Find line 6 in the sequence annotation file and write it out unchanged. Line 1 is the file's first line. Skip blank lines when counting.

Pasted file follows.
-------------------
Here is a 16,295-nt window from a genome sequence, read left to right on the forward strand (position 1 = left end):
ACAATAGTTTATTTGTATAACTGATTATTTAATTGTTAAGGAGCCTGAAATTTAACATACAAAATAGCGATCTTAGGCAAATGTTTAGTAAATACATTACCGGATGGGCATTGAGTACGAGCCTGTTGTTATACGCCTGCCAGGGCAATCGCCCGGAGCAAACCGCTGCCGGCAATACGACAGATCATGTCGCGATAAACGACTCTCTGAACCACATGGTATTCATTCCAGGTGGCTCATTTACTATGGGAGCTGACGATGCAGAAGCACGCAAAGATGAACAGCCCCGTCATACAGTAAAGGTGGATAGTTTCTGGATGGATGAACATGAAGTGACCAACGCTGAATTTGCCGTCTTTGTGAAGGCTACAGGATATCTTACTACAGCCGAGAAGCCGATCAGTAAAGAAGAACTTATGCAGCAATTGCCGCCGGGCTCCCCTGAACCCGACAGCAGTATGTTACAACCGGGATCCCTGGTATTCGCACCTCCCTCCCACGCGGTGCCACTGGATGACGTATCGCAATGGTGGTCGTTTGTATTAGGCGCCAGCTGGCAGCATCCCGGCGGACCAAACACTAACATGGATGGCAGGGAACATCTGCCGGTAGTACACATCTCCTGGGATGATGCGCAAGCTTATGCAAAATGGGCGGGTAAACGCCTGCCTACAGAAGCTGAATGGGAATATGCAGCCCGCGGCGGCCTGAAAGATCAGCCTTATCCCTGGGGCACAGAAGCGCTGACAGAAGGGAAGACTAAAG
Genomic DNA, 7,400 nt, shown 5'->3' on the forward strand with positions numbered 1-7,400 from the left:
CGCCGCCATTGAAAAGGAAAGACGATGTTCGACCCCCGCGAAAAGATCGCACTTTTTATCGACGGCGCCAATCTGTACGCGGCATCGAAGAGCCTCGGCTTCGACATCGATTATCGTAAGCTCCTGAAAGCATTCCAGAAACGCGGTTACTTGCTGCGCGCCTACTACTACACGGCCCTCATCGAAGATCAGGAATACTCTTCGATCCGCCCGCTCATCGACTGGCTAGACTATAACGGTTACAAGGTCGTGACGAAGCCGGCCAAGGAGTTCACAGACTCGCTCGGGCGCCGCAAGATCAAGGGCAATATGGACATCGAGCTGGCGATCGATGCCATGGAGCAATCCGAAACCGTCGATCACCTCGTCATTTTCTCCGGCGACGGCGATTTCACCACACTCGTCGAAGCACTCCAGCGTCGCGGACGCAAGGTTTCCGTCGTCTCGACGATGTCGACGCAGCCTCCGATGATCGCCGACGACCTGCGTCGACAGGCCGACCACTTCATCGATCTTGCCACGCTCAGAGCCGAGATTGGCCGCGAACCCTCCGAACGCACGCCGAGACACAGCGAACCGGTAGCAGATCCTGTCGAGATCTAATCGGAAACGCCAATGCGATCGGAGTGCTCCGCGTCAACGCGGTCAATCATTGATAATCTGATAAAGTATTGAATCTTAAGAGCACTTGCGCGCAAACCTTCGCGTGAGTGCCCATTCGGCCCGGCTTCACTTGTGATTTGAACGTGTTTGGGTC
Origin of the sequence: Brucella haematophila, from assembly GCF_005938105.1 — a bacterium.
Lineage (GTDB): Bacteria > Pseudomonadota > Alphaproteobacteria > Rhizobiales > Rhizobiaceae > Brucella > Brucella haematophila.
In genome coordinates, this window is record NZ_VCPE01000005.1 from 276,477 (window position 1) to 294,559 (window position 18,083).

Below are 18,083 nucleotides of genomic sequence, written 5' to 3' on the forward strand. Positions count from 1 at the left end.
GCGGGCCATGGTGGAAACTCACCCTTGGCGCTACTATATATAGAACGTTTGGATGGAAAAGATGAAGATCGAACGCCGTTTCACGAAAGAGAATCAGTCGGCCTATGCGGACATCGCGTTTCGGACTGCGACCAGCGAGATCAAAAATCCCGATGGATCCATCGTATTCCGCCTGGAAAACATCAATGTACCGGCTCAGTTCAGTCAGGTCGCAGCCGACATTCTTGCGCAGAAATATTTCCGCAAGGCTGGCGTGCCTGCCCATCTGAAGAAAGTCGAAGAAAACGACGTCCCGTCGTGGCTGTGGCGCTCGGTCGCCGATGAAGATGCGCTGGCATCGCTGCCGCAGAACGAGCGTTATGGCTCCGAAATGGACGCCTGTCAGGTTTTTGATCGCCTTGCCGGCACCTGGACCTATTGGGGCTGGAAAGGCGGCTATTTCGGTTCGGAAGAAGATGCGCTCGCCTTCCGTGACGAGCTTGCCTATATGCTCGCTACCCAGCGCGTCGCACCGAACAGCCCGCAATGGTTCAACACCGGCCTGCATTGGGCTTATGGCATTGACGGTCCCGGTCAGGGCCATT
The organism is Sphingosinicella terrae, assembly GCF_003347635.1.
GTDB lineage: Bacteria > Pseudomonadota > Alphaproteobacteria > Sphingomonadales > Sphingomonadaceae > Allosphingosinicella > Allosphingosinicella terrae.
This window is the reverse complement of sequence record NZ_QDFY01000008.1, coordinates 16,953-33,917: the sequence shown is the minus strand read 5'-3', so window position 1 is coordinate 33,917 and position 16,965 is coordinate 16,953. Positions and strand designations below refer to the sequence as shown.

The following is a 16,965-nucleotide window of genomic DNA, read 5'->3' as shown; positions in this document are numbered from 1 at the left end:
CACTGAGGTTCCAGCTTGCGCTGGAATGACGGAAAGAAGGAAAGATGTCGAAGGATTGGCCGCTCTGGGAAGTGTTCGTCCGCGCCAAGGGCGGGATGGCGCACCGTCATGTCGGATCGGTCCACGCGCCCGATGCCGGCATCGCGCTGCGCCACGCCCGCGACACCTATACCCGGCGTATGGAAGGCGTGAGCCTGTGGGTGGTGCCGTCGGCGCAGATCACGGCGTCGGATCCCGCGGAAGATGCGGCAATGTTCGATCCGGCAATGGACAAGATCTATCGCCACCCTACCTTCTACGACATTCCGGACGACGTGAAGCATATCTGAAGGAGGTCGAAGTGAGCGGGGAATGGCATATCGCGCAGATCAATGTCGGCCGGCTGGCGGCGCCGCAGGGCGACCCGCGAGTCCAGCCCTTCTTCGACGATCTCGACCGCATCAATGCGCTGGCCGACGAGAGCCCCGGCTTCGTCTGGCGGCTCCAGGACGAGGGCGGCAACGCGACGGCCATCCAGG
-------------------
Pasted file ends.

Lineage (GTDB): Bacteria > Pseudomonadota > Alphaproteobacteria > Rhizobiales > Rhizobiaceae > Brucella > Brucella haematophila.